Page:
Tom Simard

Poetry, Music, and Prose

Archive for the tag “Christmas”

The Pet Shop

Having an aquarium meant going somewhere to get our fish. It must have been the only place nearby. Otherwise, it makes no sense why we went there.

The pet shop was a one-floor brick structure all alone on a corner surrounded by thick forest. Lest you think my own backyard was slack in this regards, besides the numerous oak, maple, and cottonwood trees, there was a wonderful willow that always struck a pose somewhere between mourning and supplication, a birch whose bark was second to none, and huge pine trees that at Christmas time were hung with lights that took forever to be untangled. There were lots of squirrels and chipmunks, all sorts of birds and not just sparrows, blackbirds, robins, and bossy blue jays. Once we even spotted what we were convinced was an Ivory-billed Woodpecker but probably was just a Pileated Woodpecker. Which is which, by the way?

800px-Ivory-billed_Woodpecker_by_Jerry_A._Payne(Photographers: Arthur A. Allen and Jerry A. Payne)

PileatedWoodpeckerFeedingonTree(Photographer: Joshlamon)

Raccoons occasionally peered from above, and at nights, sometimes, overturned garbage cans.

800px-Raccoon_female(Photographer:  Gordon E. Robertson)

Salamanders hid in leaves, and deer every so often would grace us with their presence.

But on that windy back road to the pet shop, it was as if you’d taken a detour and were smack dab in the middle of nowhere.


It was always dark despite the eerie light that came from row after row of aquariums that were seldom if ever cleaned. There was also a terrible smell that made my relatives’ cattle ranch resemble the latest Fendi fragrance. Various birds sat perched in rusty cages, the floors of which were covered with a sandpaper-like material that was always splattered.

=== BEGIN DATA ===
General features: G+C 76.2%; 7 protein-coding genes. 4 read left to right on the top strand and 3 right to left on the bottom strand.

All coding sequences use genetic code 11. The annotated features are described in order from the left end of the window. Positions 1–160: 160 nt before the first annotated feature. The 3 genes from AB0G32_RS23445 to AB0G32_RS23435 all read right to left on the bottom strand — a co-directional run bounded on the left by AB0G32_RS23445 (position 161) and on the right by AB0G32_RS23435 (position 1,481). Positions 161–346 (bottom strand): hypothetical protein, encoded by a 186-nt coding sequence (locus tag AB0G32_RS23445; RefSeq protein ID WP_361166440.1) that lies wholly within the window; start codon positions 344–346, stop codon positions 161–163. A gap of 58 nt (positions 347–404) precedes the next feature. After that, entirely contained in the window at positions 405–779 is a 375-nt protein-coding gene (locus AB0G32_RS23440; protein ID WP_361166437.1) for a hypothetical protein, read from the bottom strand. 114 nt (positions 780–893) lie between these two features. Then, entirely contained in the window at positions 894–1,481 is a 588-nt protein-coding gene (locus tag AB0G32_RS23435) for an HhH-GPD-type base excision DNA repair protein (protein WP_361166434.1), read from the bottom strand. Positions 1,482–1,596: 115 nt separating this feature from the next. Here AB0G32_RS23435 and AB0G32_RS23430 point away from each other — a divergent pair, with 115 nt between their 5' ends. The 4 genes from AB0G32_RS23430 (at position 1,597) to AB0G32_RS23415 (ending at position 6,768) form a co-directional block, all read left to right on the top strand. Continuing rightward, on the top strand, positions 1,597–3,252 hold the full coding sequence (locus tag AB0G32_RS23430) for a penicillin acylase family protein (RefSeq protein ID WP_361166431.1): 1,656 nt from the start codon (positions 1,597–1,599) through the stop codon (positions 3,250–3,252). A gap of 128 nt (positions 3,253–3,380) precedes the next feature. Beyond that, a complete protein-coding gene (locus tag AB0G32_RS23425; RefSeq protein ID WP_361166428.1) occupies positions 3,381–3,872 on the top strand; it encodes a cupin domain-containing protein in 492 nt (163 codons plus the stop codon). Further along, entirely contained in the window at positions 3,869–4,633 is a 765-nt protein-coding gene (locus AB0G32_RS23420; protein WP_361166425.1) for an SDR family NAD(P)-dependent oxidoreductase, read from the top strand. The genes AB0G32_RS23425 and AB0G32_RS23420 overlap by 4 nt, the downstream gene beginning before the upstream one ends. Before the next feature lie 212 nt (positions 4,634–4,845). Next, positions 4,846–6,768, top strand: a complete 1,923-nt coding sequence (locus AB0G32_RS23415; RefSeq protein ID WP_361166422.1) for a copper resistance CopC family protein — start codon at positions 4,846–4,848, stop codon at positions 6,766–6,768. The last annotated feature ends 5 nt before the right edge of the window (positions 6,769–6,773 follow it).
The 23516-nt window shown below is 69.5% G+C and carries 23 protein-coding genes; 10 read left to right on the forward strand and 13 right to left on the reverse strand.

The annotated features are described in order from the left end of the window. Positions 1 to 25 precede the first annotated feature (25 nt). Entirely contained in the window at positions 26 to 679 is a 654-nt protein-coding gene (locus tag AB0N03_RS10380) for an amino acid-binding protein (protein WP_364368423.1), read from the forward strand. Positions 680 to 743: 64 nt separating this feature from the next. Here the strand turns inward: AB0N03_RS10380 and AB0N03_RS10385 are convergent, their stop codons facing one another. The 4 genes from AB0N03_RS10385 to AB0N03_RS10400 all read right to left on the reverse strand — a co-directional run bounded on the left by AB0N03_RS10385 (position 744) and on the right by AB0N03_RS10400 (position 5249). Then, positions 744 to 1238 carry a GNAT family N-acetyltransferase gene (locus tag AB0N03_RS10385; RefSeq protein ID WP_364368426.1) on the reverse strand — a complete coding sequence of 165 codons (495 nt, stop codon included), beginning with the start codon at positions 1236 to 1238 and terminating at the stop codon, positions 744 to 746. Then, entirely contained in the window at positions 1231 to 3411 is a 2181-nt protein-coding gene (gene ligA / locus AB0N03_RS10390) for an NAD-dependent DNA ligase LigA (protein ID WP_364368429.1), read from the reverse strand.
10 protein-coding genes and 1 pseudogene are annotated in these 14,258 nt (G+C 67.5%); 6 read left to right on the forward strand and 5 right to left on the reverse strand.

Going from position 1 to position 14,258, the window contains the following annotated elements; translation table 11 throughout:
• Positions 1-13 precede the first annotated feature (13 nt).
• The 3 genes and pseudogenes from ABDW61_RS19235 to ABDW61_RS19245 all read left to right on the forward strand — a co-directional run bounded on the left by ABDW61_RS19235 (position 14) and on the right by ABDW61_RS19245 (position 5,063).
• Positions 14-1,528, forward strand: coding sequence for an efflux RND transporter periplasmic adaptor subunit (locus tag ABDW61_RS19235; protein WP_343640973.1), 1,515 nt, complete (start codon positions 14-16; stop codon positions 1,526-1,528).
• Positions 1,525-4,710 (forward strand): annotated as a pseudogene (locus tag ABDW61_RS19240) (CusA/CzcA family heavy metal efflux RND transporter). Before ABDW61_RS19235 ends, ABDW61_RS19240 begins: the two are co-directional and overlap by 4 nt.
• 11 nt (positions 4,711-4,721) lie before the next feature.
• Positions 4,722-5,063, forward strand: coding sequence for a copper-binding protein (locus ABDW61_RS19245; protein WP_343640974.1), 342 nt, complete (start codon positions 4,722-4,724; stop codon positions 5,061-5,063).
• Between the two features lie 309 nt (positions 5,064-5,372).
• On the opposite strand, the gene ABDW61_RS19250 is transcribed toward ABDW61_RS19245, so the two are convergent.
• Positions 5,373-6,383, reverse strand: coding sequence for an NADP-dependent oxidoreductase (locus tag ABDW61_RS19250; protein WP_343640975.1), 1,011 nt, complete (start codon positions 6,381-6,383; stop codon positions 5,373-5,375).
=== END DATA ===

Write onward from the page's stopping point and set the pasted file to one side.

We tried to make the experience as painless as possible and were fairly successful in this regard, my usual indecisiveness suddenly conquered by my even stronger sense of smell.

After a quick tour of the tiny, claustrophobic establishment we were in possession of several baggies filled to bursting with water.

The owner, a short unshaven man, went about slowly punching the keys of the cash register, having difficulty making out the numbers despite his reading glasses. He reeked of tobacco and this in an era when nearly everyone smoked, which might be, if you are willing to accept the latest quackery coming out of the medical profession, a sign of mental illness.

After taking our cash, he began to talk to us about the Good Shepherd. My father, who despite his Catholic upbringing was not religious but infinitely patient, nodded his head as the man rambled on, and we made our escape. While leaps and bounds was what we would have preferred, slow backward steps are what were taken.

We were relieved to be outside and able to take deep breaths of fresh air.

“Does a good shepherd take care of his sheep?” my dad asked.


We flew into Vienna a few days before Christmas, and through a complete fluke found ourselves in the best hotel we’ve ever stayed at.


It was about a minute or two on foot from Belvedere and about a mile and a half from the center. Nearby was a rink where we skated:


Vienna has plazas and stately buildings.


(Photographer: Jorge Lascar)